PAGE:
“No. I don’t want three dogs. Two dogs are more than enough for any normal person.” My husband repeats this phrase, which has become his mantra over the past several years, for the thousandth time.
“Oh, come on David. You love the dogs.”
“Yes, I do. But that doesn’t mean I want another one. I love Cameron, but he’s still an only child.” Of course referencing the fact that we have only one human child made me feel guilty in year one of this discussion, but this is year three. I’m over it. Besides, we both know if I ever told him I wanted another baby he would gladly take me to the nearest animal shelter. With Cameron in high school, we have no intention of starting over with babies. Dogs don’t need car insurance, carry cell phones or dream of going to fancy private colleges. They certainly don’t roll their eyes in exasperation at how clueless you are as an out-of-touch-with-the-world grown-up.
In their own way, the dogs help me deal with the fact that my son is growing up. I adopted our first dog when Cameron entered Kindergarten. When he started junior high, I got my Golden Retriever and trained her as a therapy dog. Cameron is now in high school and my need for a third dog has reached the breaking point. My grandmother says when he leaves for college I will need to have an entire litter. One can only dream.
The first year I yearned for a third, smaller addition to my pack my husband’s mantra had an angry, incredulous edge to it. The second year he sounded frustrated. Now the mantra is more of a desperate plea. A plea for reason, common sense, sanity, if you will. But, it’s hopeless because I have become Crazy Dog Lady.
Yep, that’s the nickname my loving family has given me. Nice, isn’t it? And it’s not just David and Cameron. My own mother even thinks I’ve gone off the deep end. I knew the dogs were going to be a point of contention with her when she and my step-dad came to visit us over the summer at our beach house. (This was back in the two-dog days.) I found her outside on the deck with a bottle of Windex in one hand and her rubber flip-flop in the other.
I knew what was coming, but I had to ask anyway. “Mom, what are you doing?”
“Just trying to get all the dog hair off my shoes.”
Did I mention she was applying the Windex to the bottom of her flip-flop? Or that it was only eleven o’clock in the morning and we still had half a day to tromp all over my fur encrusted carpet? I simply gave her one of the aforementioned exasperated, child-to-parent eyerolls and walked away.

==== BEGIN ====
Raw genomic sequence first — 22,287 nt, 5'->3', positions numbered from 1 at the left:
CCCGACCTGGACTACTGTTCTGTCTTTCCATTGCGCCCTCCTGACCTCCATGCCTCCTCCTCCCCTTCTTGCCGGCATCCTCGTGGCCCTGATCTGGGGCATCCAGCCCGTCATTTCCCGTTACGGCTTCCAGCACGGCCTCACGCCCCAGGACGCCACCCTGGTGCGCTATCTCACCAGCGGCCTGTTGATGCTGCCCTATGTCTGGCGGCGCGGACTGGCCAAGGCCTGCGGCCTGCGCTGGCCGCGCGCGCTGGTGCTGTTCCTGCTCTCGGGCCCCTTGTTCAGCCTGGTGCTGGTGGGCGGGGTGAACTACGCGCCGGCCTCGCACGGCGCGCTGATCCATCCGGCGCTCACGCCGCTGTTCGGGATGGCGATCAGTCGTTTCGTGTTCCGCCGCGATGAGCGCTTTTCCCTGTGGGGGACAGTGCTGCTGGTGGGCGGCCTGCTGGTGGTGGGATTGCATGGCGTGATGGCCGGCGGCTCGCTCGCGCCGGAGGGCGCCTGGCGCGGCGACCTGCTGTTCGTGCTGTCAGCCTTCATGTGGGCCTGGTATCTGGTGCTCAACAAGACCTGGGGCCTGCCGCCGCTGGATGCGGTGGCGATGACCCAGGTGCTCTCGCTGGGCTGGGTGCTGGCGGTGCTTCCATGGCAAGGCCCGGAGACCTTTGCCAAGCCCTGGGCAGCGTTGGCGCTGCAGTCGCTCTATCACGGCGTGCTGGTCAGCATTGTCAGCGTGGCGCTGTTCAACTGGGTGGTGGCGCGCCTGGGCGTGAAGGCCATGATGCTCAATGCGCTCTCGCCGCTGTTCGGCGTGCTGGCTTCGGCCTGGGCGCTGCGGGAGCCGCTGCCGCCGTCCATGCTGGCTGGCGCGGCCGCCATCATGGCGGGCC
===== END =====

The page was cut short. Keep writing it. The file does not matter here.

My husband finally relents and agrees to a third dog. I’m elated and must immediately do what any expectant mother would do: go shopping. Unfortunately for David and Cameron, it happens to be Mother’s Day weekend. They are my captives, forced to participate in mom-related activities for two whole days. This is how they find themselves shopping with me at my favorite pet boutique completely against their will.
My eyes glaze over at all the sparkly collars, leashes and accessories to choose from. But, my moment of revelation comes when I spot the fancy dog stroller.
“Oh, my. I could really use that.” I am in a trance, practically drooling over the contraption that looks like a cage on wheels. It is pink, my favorite color.
“Look, it even has a cup holder,” I say, as if this makes perfect sense.
David looks alarmed. “What in the world do you need that for?”
“For the new puppy.”
At this point, Cameron chimes in. “Mom, if you get that I am voting myself out of the family.” Something tells me he’s been watching too much reality television. I sense an eyeroll coming on.
Meanwhile, I’m still making my case for the stroller. “She’ll be very tiny. She won’t be able to keep up with the big dogs. This way I can walk them and she can still come along.”
My husband takes on the demeanor of his “no third dog” mantra in year one. “No way. She needs to learn to walk on her own two legs.”
Cameron can’t resist. “Um, Dad. She’s a dog. She’ll walk on four legs.”
And they call me crazy!
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